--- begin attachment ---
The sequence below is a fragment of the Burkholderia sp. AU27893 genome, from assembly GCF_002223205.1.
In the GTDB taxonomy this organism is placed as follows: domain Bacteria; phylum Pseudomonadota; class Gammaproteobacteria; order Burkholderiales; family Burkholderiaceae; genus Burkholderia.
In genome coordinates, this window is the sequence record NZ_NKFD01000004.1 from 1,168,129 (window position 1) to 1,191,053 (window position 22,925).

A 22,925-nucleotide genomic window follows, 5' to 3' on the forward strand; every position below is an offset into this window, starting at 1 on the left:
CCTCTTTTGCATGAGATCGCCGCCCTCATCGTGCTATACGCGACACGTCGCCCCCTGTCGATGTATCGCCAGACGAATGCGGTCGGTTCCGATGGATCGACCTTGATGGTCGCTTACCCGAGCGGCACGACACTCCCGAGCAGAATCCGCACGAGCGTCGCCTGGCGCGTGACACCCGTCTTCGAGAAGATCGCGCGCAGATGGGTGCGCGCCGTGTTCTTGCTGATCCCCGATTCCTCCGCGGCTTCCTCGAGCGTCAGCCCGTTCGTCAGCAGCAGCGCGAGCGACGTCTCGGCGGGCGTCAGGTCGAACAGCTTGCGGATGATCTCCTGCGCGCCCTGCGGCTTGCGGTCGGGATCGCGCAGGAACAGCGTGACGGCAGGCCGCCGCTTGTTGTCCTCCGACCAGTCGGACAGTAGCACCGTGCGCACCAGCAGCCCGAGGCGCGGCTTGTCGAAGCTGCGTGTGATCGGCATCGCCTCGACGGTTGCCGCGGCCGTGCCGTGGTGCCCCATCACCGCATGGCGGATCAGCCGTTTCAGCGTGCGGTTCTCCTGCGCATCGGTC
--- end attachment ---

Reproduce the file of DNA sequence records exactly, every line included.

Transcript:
The sequence below is a fragment of the Burkholderia sp. AU27893 genome, from assembly GCF_002223205.1.
In the GTDB taxonomy this organism is placed as follows: domain Bacteria; phylum Pseudomonadota; class Gammaproteobacteria; order Burkholderiales; family Burkholderiaceae; genus Burkholderia.
In genome coordinates, this window is the sequence record NZ_NKFD01000004.1 from 1,168,129 (window position 1) to 1,191,053 (window position 22,925).

A 22,925-nucleotide genomic window follows, 5' to 3' on the forward strand; every position below is an offset into this window, starting at 1 on the left:
CCTCTTTTGCATGAGATCGCCGCCCTCATCGTGCTATACGCGACACGTCGCCCCCTGTCGATGTATCGCCAGACGAATGCGGTCGGTTCCGATGGATCGACCTTGATGGTCGCTTACCCGAGCGGCACGACACTCCCGAGCAGAATCCGCACGAGCGTCGCCTGGCGCGTGACACCCGTCTTCGAGAAGATCGCGCGCAGATGGGTGCGCGCCGTGTTCTTGCTGATCCCCGATTCCTCCGCGGCTTCCTCGAGCGTCAGCCCGTTCGTCAGCAGCAGCGCGAGCGACGTCTCGGCGGGCGTCAGGTCGAACAGCTTGCGGATGATCTCCTGCGCGCCCTGCGGCTTGCGGTCGGGATCGCGCAGGAACAGCGTGACGGCAGGCCGCCGCTTGTTGTCCTCCGACCAGTCGGACAGTAGCACCGTGCGCACCAGCAGCCCGAGGCGCGGCTTGTCGAAGCTGCGTGTGATCGGCATCGCCTCGACGGTTGCCGCGGCCGTGCCGTGGTGCCCCATCACCGCATGGCGGATCAGCCGTTTCAGCGTGCGGTTCTCCTGCGCATCGGTC